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Parent brand and baby brand, part 2 -- finding the right balance

Recently I posited (http://blumenthalonbranding.blogspot.com/2007/09/branding-is-war-confront-enemy-hint-its.html) that “every organization is at war with its parent brand, if there is one. This is because, unless it is extraordinarily strategic-minded, the parent tends to have a sort of identity conflict and to want to take credit for the achievements of the child brand, or at the very least is conflicted about setting the child brand free to mark its achievements on its own.”

The implication is that it is always legitimate for the child brand to establish its own identity. However, this is not always the case. There is at least one instance when a baby brand should stay close to the fold of a parent brand: When the unity of the parent brand is at stake. That is, if the baby brand’s having its own identity will threaten the parent brand’s unity, there is a problem.

One solution to this dilemma is to fold the baby brand back into the parent brand (renaming it, at least partially). The benefit is to flow brand equity from the baby brand back into the parent brand. The risk is that brand equity will flow out of the baby brand, but not flow into the parent brand – with the result that there are two flattened brands.

If it is not possible or desirable to fold the baby brand back into the parent brand, the parent brand should indeed let the baby brand go and surround it with “siblings”—related subbrands that can establish a kind of “melting pot” family for the parent brand. E.g., Coca-Cola has not only its namesake cola brand, but also Minute Maid juice, Powerade, Nestea (with Nestle), Fruitopia, and Dasani (source: http://en.wikipedia.org/wiki/The_Coca-Cola_Company). All of these subbrands have their own identities, but all of them are also known to be related to each other as part of the Coca-Cola family.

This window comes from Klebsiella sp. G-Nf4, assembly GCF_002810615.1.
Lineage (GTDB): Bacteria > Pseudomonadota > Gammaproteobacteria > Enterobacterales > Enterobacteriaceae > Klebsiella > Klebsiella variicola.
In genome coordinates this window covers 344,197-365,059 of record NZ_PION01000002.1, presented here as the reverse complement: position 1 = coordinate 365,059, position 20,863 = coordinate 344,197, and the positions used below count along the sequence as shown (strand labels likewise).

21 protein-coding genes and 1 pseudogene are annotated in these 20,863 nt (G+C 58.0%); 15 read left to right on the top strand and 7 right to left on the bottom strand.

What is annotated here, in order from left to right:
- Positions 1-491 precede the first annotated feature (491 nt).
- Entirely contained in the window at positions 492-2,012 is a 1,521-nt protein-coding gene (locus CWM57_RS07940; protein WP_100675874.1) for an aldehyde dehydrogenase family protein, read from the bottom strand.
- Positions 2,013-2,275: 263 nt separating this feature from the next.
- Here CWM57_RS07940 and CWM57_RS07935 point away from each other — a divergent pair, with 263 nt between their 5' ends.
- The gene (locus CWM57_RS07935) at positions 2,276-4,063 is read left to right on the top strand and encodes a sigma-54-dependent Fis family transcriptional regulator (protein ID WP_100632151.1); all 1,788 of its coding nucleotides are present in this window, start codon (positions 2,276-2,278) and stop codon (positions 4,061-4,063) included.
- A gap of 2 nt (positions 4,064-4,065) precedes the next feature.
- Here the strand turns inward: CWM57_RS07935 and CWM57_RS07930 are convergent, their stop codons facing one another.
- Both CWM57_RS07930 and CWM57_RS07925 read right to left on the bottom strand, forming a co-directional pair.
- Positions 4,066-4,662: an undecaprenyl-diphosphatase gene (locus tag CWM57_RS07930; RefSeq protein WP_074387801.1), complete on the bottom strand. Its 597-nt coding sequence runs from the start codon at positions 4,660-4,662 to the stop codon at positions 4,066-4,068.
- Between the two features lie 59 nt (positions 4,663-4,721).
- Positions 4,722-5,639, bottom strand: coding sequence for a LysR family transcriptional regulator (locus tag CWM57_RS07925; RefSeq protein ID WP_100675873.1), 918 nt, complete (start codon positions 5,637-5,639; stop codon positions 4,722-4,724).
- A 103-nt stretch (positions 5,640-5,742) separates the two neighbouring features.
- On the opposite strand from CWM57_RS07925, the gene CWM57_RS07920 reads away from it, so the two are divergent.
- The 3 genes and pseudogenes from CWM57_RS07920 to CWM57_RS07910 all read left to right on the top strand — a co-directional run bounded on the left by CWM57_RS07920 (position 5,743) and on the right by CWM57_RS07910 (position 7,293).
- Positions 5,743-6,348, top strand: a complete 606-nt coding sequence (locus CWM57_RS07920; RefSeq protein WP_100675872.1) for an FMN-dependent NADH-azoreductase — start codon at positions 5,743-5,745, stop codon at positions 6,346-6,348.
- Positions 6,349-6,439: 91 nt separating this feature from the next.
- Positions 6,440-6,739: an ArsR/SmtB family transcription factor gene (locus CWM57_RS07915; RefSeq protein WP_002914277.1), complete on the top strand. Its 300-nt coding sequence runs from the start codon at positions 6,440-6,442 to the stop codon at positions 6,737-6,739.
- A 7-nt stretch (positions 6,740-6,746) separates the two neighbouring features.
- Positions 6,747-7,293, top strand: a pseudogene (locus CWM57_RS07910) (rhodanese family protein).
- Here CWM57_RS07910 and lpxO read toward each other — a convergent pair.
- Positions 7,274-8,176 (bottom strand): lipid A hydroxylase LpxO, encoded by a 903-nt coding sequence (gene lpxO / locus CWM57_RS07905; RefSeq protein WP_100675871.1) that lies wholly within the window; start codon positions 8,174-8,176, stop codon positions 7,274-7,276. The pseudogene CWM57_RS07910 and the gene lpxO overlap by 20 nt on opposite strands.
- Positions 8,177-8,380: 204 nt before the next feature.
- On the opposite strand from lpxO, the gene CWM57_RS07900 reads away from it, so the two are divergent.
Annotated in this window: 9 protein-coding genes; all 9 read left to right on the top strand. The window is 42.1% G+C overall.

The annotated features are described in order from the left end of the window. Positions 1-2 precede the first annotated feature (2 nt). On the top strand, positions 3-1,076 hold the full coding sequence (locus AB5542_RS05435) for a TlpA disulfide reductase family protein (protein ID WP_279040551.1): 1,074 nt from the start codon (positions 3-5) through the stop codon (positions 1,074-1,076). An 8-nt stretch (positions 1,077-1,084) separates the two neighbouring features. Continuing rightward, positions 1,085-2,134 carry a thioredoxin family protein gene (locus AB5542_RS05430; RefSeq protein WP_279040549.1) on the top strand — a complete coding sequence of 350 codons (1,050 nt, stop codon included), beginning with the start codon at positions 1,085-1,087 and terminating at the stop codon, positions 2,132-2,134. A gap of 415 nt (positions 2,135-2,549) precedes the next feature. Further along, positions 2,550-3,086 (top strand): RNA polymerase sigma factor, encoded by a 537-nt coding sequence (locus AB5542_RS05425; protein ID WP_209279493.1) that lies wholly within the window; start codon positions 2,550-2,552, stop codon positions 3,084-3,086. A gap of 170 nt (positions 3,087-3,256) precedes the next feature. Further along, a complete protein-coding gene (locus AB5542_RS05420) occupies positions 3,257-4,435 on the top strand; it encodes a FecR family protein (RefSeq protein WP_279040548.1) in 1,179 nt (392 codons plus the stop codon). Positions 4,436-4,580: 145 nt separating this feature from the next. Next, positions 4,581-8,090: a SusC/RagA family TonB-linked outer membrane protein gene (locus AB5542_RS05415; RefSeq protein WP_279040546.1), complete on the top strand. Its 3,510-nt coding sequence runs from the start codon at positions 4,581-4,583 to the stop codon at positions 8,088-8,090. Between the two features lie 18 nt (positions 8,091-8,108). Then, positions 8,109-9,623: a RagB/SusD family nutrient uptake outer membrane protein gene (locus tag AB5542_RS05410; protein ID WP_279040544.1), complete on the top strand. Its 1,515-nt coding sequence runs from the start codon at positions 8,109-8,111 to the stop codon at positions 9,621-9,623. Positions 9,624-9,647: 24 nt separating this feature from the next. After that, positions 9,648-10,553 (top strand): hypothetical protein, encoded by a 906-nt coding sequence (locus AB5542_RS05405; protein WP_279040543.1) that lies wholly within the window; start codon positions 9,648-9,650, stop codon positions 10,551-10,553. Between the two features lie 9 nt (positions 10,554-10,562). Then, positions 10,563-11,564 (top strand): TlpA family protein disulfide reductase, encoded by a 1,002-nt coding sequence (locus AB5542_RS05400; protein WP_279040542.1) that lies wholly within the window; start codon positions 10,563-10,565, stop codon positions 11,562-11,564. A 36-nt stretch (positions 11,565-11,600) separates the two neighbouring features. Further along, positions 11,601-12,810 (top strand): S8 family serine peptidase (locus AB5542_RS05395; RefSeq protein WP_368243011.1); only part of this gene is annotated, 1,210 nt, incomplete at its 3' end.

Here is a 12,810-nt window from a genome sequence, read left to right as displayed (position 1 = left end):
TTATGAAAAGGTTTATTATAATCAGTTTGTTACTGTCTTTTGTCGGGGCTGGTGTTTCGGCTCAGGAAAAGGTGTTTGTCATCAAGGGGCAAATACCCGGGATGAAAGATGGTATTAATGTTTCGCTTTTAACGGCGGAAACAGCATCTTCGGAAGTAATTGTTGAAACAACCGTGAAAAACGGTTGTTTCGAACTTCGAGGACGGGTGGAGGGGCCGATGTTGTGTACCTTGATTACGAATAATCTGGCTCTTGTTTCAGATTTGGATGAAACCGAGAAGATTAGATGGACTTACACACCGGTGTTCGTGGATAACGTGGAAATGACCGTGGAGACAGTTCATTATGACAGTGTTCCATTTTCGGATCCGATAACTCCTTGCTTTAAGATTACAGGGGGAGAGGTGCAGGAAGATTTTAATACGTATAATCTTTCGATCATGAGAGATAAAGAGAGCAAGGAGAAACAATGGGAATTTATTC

In general, although there are baby brands that supersede their parents and deserve to have their own spotlight, it is not desirable for a master brand to have a proliferation of subbrands—unless each subbrand contributes something concrete and valuable to the master brand portfolio. If the master brand does not exert control over its baby brands, it will be overrun with divisions and offices each wanting to brand their own activities, each leaching equity from the master brand probably before being ready to exist on its own.

So it is a careful balance that has to be struck between parent brand and baby brand—proceed with caution.

Part 1 of Parent brand vs. baby brand is here: http://blumenthalonbranding.blogspot.com/2007/08/parent-brand-and-baby-brand.html


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